Global shipping is the sixth largest producer of greenhouse gas emissions after the United States, China, Russia, India and Japan. With carbon dioxide emissions from shipping off east Asia doubling in less than a decade, here are five ways to cut the emissions of ships contributing to global warming:
Use Cleaner Fuel
Carbon dioxide, black carbon, nitrogen and sulphur oxides are just some of the pollutants generated from burning ship fuel. Shipping contributed one billion tonnes of greenhouse gases from 2007 tto 2012. Using cleaner fuel is one major way such emissions can be slashed.
Tap on Renewable Energy
Alternative sources of energy such as wind and solar have already been used in the field to reduce energy consumption from fossil fuels. Since 2008, Japan’s cargo freighter, Auriga Leader, fitted with 328 solar panels, has been sailing withpart of the energy required for the vessel powered through the sun. More recently, Wessels has also developed a SkySails propulsion system — installed on its ships like “Thesus”, which harnesses wind energy.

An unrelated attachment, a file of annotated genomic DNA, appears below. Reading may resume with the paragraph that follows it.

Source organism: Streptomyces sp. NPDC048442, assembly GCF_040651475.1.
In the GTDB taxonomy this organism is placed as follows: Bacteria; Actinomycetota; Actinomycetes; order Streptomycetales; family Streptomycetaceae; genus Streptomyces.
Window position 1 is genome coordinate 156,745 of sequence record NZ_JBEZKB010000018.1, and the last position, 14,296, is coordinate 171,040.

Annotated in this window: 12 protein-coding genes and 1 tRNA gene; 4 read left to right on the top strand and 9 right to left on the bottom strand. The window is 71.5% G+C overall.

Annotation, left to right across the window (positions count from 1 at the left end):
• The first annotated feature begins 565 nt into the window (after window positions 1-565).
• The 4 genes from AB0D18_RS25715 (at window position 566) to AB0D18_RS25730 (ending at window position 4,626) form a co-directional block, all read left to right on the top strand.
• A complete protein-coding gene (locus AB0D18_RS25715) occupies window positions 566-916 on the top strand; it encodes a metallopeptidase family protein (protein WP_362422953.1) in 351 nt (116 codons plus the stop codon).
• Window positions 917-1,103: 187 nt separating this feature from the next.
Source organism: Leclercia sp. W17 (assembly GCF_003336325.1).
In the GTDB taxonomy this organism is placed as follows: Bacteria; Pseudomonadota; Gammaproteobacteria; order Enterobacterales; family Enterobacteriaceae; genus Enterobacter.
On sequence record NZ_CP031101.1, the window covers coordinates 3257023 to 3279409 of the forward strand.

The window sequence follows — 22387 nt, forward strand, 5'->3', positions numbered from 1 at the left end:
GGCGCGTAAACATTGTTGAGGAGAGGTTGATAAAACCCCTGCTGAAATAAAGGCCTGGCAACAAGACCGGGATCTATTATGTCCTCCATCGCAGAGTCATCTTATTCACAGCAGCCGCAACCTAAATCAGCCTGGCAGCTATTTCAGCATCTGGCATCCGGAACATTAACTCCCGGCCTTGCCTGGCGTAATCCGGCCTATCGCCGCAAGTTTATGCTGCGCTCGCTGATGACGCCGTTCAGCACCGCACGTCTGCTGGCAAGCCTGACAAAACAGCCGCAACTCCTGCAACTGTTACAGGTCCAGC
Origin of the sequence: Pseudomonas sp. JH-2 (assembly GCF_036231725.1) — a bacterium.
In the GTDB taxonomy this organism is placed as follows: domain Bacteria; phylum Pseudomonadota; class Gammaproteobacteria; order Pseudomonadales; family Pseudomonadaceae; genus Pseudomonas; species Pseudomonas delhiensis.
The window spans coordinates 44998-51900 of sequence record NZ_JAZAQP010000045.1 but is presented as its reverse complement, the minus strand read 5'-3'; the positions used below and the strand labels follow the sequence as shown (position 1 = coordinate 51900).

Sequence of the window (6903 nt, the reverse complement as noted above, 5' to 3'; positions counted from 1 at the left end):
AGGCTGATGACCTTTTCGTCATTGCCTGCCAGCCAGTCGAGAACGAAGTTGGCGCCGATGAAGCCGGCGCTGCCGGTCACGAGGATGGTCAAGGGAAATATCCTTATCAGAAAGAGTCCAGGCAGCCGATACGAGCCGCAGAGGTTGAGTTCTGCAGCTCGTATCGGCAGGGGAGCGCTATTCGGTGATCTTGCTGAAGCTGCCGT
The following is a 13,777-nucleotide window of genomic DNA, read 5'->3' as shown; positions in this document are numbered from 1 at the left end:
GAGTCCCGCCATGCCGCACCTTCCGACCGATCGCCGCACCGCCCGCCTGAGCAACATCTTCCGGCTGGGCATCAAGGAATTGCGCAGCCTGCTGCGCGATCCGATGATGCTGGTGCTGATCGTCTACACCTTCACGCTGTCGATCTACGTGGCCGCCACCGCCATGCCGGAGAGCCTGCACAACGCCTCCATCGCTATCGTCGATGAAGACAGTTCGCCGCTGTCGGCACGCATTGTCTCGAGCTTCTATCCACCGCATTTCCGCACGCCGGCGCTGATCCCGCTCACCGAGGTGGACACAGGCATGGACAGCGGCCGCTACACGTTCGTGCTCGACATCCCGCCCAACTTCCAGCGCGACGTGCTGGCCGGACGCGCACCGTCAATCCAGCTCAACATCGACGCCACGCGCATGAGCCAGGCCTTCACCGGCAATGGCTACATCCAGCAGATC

Just as speeding reduces the fuel economy of your car, moving ships at slower speeds reduces carbon emissions considerably. Just a 10% decrease in the speed of the Earth’s global fleet of ships speeds can result in a 23% reduction in emissions, and Hapag-Lloyd has found that slowing some of their ships by five knots resulted in fuel cost savings of 50 percent.
Alternate Maritime Power (AMP)
By discarding dirty diesel power generators on board for cleaner alternate maritime power like that from storage batteries or cold ironing (transfer of electricity from shore to ship through charging stations), the main engines will be used less often and allow the ship to cut down emissions without complex engineering costs.
Increase Power Consumption Efficiency
Improvements in ship design such as optimisation of the hull and propeller as
well as waste heat recovery systems can reduce emissions by as much as five percent per ship.
For all things mobile, check out the rest of this article in our special issue on the Environment (Asian Geographic No.134 Issue 1/2019 ) here or download a digital copy here